11 March 2021

Canberra’s first community-owned solar farm flicks the 'on' switch

| Michael Weaver
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SolarShare chairperson Nick Fejer and executive officer Lawrence McIntosh

SolarShare chairperson Nick Fejer and executive officer Lawrence McIntosh flicked the switch on the community-funded solar farm at Mt Majura on Thursday (11 March). Photo: Oscar Starmer.

More than 250 homeowners in Canberra will begin seeing the benefits of their investment when the first community-owned and funded solar farm flicked the ‘on’ switch on Thursday (11 March).

The SolarShare Canberra project began as an idea 10 years ago and has since attracted more than 400 investors who contributed more than $2.4 million to finance the project, making it the largest community-owned solar farm in Australia.

The SolarShare farm will contribute more than $400,000 each year back to community investors and service providers, and more than 2.3-gigawatt hours (GWh) of energy into the grid while abating more than 1900 tonnes of carbon dioxide annually.

The three-hectare solar farm has been built next to the commercially owned 2.3 MW Majura solar farm on vacant land leased from Mount Majura Vineyard.

SolarShare’s executive officer Lawrence McIntosh said they were incredibly proud to begin providing energy from the solar farm while facilitating a community to transition to a sustainable future.

“Studies overseas have shown when an energy generation plant is locally owned, nine times as much local economic activity is created compared with plants owned by large developers not locally based,” Mr McIntosh said.

“This is because the local investors in the project will generally cycle their earnings back into local goods and services.”

The SolarShare solar farm at Mt Majura near Canberra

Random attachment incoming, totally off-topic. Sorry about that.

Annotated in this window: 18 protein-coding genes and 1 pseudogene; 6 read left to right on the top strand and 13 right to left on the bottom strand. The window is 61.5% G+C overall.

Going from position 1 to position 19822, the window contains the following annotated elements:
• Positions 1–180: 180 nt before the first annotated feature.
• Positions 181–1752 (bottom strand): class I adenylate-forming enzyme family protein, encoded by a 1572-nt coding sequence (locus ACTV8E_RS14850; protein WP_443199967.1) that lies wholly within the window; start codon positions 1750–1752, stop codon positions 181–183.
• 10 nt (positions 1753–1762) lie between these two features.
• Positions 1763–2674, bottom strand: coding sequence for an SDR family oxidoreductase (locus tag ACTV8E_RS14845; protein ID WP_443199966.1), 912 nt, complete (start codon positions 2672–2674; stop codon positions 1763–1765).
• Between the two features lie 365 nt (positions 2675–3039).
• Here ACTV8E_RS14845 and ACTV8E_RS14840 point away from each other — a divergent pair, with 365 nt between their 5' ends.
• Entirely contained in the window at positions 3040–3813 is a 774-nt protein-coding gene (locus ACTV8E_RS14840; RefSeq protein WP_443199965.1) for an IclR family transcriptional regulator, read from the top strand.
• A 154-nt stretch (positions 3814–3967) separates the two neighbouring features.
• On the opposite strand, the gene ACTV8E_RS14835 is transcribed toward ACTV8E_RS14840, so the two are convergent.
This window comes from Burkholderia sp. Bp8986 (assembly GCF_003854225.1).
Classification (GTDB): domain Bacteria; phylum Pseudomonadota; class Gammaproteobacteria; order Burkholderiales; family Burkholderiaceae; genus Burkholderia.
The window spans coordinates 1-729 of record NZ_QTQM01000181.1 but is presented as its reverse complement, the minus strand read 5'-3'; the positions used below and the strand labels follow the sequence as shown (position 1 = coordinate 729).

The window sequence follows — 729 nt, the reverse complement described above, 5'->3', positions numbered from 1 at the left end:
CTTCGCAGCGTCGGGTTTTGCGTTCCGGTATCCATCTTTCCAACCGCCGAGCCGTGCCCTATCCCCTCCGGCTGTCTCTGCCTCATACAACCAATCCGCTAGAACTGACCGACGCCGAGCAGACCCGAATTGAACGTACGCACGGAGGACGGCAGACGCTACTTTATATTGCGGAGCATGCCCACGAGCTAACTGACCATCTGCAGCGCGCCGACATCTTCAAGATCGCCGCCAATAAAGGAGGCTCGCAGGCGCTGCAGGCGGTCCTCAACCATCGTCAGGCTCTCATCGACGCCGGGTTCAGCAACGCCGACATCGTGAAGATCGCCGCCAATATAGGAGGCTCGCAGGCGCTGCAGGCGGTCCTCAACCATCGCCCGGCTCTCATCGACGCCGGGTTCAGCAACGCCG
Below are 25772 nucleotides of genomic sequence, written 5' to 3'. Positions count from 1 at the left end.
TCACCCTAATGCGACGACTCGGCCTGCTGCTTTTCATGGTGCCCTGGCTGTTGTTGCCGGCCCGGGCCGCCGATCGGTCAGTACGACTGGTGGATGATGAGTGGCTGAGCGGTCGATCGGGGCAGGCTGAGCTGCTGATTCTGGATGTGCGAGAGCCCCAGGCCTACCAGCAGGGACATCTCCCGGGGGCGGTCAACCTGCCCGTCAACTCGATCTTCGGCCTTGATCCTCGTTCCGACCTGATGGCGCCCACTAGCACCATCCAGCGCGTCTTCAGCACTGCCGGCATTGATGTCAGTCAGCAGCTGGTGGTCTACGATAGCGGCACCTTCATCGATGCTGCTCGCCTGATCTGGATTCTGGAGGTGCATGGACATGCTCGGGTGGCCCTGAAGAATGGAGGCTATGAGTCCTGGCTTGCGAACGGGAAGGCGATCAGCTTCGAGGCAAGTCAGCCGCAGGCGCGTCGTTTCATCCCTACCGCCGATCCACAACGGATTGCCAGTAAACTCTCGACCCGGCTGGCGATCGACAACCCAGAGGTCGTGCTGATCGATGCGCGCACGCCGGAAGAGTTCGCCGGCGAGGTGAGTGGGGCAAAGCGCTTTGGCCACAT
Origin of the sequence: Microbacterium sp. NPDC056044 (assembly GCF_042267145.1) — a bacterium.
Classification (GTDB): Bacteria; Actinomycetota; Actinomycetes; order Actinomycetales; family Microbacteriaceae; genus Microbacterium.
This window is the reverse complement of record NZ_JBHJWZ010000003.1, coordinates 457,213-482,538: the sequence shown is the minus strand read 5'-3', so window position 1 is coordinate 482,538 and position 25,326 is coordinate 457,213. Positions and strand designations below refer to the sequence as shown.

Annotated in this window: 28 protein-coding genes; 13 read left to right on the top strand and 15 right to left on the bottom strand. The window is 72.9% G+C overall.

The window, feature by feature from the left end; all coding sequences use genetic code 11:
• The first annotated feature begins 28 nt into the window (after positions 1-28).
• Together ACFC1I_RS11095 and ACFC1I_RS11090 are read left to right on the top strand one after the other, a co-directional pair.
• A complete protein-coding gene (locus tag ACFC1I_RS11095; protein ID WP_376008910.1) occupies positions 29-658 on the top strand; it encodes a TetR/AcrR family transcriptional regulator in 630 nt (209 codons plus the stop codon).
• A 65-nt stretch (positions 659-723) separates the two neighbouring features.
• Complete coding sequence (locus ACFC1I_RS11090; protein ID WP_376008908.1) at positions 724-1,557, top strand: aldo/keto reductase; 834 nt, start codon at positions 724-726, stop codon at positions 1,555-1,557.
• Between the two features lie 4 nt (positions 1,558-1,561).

The SolarShare solar farm has begun delivering solar energy to Canberrans. Photo: Oscar Starmer

Mr McIntosh said the project contributes to the ACT Government’s large-scale renewable energy program.

“It’s been a pleasure to be part of creating the SolarShare Majura project, and I feel tremendous gratitude for all the support we’ve received from the community, from our volunteers, from local service providers, our construction and finance partners Epho and CWP, and of course the ACT Government,” he said.

Minister for Energy and Emissions Reduction Shane Rattenbury joined SolarShare’s board of directors and project partners at the farm’s Majura site to turn on the solar plant.

“Canberrans know the value solar has to our clean, green and affordable energy future,” Mr Rattenbury said.

“The SolarShare Community Farm has given the local community the power to invest in renewable energy, providing power to around 250 local homes through this great initiative.

“For people who can’t install solar at their own premises, this is a great way to be involved in the clean energy revolution.

“Now that we have a proven model, I look forward to seeing more community-owned solar farms here in the ACT and across Australia.”

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SolarShare chairperson Nick Fejer said the board was still receiving lots of interest from Canberrans wanting to invest in the solar farm, but there were no existing members who had expressed interest in selling shares.

However, he said there will be further opportunities for people to tap into the solar project, such as renters, university students and even people living in caravans.

“SolarShare is for anyone who wants to be part of the shift to a renewable energy economy. This includes people who previously had no access to the solar power market such as renters or those without a roof suitable for solar panels,” Mr Fejer said.

Unlike other investments, SolarShare securities are not listed on the stock exchange, although the price is determined by buyers and sellers who transact the share. The last price per share that was issued or transacted was $10.

People wanting further information about the SolarShare farm should email info@solarshare.com.au or go to the SolarShare Canberra website.

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Capital Retro10:13 pm 12 Mar 21

It says “250 homeowners and it is an investment. Those 250 investors already have solar on their own homes, no doubt so yes, they are getting part time power.

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